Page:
Assistant professor Ted Kinsman of Rochester Institute of Technology has given new meaning to drip coffee with a printer that produces portraits using fine drops of coffee in 53 tones.
Using a technique called 'pointillism' the coffee drip printer takes up to an hour to print a series of small dots that create an entire image.
“The machine allows experimentation with drip height, drip size, drip chemistry, spacing of drips, and especially the paper that the drips fall on – all of these affect the image results,” Kinsman told PetaPixel.
Asked about why he chose to use the favourite brew his reply was simple, “Since I always have left over coffee, I thought it would be a fun medium to play with,” he said. “Just about everyone can relate to coffee and this medium is often used to get people interested in what the machine can do.”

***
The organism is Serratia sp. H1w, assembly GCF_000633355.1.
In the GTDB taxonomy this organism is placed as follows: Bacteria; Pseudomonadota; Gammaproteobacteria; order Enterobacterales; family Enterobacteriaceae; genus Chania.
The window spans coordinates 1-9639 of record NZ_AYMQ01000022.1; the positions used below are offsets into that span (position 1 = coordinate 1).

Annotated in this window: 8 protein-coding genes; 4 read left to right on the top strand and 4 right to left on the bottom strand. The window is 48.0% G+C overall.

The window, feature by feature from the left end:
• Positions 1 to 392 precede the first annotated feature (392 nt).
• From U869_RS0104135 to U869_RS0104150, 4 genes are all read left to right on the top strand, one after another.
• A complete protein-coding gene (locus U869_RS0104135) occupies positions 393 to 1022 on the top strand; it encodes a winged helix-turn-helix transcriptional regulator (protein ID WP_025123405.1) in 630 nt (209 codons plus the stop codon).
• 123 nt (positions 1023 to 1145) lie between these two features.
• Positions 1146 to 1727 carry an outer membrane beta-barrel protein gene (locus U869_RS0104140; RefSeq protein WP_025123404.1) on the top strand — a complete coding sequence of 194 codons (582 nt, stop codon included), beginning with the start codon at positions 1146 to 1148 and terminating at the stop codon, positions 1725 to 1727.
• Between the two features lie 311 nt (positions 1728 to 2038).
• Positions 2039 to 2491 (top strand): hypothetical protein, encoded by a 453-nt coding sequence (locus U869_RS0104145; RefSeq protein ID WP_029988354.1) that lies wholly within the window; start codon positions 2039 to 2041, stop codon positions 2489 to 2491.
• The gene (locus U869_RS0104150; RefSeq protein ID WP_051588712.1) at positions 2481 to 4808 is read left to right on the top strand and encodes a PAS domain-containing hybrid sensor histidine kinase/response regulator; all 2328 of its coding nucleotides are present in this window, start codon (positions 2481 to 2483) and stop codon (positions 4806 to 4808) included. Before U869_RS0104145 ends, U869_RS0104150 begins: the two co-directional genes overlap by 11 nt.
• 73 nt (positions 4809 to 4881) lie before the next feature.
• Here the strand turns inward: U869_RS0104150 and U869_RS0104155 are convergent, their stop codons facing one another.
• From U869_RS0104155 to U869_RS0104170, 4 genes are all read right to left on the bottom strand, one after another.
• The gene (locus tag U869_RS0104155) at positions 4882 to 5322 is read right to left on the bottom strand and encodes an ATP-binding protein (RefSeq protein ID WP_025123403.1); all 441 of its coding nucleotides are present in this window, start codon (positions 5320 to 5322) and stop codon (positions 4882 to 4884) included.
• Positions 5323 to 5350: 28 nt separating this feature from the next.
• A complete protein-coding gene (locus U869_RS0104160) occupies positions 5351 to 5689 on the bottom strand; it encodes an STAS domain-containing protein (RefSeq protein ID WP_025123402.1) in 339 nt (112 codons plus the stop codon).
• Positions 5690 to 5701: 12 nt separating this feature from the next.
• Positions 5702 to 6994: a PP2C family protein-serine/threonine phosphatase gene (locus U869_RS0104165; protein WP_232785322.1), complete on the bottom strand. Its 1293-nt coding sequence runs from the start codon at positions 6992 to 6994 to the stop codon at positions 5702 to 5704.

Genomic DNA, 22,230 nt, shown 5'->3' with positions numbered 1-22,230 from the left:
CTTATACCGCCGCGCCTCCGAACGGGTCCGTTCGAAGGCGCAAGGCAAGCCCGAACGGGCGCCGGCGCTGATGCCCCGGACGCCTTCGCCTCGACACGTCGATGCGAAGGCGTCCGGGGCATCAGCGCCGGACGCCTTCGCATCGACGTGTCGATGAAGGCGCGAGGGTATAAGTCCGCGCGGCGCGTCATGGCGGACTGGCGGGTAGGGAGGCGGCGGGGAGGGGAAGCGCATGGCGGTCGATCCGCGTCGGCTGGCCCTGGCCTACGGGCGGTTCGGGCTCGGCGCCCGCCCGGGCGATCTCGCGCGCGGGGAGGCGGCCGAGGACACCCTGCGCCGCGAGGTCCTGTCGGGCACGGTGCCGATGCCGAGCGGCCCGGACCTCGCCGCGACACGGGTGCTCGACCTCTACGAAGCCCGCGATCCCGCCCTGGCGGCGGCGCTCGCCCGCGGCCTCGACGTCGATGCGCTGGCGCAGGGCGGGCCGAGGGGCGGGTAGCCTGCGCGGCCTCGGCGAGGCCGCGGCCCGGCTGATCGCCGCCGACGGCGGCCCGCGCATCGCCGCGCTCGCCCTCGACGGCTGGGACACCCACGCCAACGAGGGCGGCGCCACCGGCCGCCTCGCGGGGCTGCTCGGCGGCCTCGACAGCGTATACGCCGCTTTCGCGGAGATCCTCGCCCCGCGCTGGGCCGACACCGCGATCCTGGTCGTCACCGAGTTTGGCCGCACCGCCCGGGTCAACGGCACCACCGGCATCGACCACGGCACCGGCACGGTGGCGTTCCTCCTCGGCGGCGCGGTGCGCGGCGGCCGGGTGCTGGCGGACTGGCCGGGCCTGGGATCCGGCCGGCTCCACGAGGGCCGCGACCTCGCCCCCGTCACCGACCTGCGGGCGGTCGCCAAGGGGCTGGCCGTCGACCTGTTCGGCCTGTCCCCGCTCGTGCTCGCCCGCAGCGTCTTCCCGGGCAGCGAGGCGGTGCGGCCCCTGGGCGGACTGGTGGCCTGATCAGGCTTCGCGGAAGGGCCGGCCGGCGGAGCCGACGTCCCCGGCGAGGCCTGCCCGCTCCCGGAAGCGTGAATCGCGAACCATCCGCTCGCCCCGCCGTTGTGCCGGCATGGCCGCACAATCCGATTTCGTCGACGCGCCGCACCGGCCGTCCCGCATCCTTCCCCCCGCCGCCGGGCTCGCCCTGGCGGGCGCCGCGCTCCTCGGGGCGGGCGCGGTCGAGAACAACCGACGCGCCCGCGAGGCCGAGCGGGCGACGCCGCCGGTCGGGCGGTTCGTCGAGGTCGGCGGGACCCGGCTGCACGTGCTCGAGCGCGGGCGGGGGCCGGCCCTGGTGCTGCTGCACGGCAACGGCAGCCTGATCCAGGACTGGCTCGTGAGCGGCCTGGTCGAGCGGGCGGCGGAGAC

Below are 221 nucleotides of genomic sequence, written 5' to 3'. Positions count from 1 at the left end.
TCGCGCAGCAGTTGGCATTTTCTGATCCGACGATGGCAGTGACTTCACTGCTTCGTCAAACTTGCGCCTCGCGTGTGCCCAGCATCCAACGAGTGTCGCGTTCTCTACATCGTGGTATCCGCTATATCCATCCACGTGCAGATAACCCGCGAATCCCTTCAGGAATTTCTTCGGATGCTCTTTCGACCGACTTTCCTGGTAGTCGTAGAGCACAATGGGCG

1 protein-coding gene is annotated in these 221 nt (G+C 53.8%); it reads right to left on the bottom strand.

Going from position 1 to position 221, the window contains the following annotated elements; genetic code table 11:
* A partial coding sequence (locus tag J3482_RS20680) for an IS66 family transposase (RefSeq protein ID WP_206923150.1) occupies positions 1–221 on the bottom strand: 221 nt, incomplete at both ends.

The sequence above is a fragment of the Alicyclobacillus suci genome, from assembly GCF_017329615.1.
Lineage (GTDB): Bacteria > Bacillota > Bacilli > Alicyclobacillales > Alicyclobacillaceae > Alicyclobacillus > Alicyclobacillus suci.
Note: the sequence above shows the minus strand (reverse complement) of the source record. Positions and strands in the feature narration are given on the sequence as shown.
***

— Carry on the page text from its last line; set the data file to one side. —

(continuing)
And it looks like he was right judging from the attention it has received.
Watch the video to find out more about how the printer works and along with some of the caffeine fuelled images below.
From 28-30 October, join Fine Dining Lovers for a celebration of young culinary talent, when 12 global finalists will battle it out in Milan for the title of best young chef in the world - plus, join our first edition of Brain Food forum. See what's on.
Fine Dining Lovers teams up with the Culinary Institute of America, James Beard Foundation and Black Food Folks on the Better Business project to build stronger, more sustainable business practices for the industry.